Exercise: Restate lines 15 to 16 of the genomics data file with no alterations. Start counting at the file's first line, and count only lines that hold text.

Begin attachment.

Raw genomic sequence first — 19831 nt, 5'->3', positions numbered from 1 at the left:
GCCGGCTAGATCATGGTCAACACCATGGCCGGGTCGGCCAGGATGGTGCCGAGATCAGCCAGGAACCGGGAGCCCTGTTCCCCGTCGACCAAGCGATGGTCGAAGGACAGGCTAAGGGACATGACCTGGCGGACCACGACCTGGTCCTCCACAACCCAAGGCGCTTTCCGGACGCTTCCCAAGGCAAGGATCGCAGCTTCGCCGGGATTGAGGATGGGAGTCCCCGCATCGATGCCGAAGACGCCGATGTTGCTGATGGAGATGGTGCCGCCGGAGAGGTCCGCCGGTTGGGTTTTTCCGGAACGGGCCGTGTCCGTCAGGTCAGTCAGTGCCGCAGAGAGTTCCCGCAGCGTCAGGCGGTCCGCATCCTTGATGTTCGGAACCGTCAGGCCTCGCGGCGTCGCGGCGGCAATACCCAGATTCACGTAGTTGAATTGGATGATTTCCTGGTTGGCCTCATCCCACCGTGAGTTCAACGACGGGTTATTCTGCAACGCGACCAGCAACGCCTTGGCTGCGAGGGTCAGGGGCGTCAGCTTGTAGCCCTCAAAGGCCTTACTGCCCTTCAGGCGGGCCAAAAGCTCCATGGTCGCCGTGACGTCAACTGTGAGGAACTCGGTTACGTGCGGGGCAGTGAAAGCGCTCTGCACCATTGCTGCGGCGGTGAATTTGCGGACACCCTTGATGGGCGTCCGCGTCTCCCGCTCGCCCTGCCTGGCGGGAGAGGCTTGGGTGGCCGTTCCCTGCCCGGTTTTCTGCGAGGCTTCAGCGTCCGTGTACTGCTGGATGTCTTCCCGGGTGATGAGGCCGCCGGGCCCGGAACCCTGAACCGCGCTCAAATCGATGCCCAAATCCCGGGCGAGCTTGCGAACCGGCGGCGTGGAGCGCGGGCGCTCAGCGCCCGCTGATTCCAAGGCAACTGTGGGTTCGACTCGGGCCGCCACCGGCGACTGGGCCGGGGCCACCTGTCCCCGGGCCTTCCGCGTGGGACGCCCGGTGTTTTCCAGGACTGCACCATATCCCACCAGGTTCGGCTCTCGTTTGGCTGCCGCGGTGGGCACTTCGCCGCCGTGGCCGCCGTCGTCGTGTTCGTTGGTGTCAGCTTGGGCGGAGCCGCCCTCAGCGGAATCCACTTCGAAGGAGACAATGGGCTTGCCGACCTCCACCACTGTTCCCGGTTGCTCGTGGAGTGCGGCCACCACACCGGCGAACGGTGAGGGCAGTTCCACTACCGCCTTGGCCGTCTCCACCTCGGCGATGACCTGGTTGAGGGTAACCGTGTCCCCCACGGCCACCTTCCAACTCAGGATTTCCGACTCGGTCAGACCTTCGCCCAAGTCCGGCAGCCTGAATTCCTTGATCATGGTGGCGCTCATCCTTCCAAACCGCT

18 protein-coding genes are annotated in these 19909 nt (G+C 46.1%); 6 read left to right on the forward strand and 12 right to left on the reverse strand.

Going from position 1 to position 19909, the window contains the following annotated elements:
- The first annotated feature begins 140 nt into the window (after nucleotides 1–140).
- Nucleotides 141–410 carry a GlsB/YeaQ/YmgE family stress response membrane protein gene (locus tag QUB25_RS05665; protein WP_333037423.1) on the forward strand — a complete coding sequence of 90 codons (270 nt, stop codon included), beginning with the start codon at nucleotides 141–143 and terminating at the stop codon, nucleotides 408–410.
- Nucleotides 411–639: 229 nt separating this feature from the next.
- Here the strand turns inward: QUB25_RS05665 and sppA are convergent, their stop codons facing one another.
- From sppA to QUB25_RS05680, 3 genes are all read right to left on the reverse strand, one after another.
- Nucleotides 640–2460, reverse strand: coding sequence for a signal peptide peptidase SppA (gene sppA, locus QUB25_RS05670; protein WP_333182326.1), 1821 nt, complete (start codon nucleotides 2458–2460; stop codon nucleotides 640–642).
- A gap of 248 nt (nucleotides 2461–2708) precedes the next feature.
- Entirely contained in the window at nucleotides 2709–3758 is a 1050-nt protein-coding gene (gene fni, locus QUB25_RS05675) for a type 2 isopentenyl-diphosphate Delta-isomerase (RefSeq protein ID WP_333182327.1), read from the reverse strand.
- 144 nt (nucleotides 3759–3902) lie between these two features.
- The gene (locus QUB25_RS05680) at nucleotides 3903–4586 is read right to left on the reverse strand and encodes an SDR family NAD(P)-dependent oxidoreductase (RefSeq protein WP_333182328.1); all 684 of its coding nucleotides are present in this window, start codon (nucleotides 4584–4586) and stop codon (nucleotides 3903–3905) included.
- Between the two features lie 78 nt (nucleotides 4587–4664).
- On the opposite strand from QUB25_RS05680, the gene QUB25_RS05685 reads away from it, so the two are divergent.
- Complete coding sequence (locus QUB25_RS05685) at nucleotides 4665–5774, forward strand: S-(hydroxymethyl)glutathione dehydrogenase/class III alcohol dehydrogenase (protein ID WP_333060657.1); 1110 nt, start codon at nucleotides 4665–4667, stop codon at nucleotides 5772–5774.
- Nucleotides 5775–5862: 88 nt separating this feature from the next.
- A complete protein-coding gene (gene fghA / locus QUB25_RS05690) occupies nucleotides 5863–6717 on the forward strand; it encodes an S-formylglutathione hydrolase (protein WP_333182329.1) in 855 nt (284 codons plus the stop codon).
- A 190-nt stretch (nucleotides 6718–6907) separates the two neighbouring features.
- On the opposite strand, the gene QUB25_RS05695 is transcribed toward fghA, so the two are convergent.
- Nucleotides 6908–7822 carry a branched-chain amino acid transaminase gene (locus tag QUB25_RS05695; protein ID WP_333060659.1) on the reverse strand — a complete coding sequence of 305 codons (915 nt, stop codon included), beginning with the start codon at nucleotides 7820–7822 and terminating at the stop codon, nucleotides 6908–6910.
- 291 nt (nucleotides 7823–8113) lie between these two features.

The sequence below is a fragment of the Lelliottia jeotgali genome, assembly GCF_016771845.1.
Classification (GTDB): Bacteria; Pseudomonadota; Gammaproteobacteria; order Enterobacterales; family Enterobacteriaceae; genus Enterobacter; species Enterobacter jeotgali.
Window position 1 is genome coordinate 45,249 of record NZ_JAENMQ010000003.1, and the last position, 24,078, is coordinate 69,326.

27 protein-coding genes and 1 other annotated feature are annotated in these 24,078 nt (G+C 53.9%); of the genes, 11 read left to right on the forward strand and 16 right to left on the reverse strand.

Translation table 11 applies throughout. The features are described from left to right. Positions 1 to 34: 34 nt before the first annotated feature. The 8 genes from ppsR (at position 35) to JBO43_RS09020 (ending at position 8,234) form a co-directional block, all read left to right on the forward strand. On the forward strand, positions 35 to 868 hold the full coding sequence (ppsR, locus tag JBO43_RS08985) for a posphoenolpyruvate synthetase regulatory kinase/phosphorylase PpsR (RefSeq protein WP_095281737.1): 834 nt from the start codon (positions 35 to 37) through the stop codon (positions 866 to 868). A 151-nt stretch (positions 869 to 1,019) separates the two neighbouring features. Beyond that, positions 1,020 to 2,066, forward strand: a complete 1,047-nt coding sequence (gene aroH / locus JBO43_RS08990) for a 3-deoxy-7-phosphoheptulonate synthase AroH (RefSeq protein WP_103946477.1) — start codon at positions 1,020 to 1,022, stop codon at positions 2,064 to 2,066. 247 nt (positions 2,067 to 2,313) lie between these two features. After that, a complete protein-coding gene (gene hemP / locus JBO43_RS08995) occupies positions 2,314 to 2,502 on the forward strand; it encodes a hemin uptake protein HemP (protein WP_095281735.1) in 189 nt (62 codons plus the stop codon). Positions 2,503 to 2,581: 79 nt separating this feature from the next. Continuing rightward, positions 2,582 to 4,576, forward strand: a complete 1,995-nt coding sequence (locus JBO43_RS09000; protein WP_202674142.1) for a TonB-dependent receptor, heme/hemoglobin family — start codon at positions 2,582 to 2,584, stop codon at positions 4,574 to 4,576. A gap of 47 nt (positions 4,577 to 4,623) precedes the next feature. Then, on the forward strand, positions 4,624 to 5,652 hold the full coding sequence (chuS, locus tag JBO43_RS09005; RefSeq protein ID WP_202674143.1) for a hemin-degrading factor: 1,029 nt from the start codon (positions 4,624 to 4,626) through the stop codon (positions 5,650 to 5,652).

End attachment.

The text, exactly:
- Between the two features lie 78 nt (nucleotides 4587–4664).
- On the opposite strand from QUB25_RS05680, the gene QUB25_RS05685 reads away from it, so the two are divergent.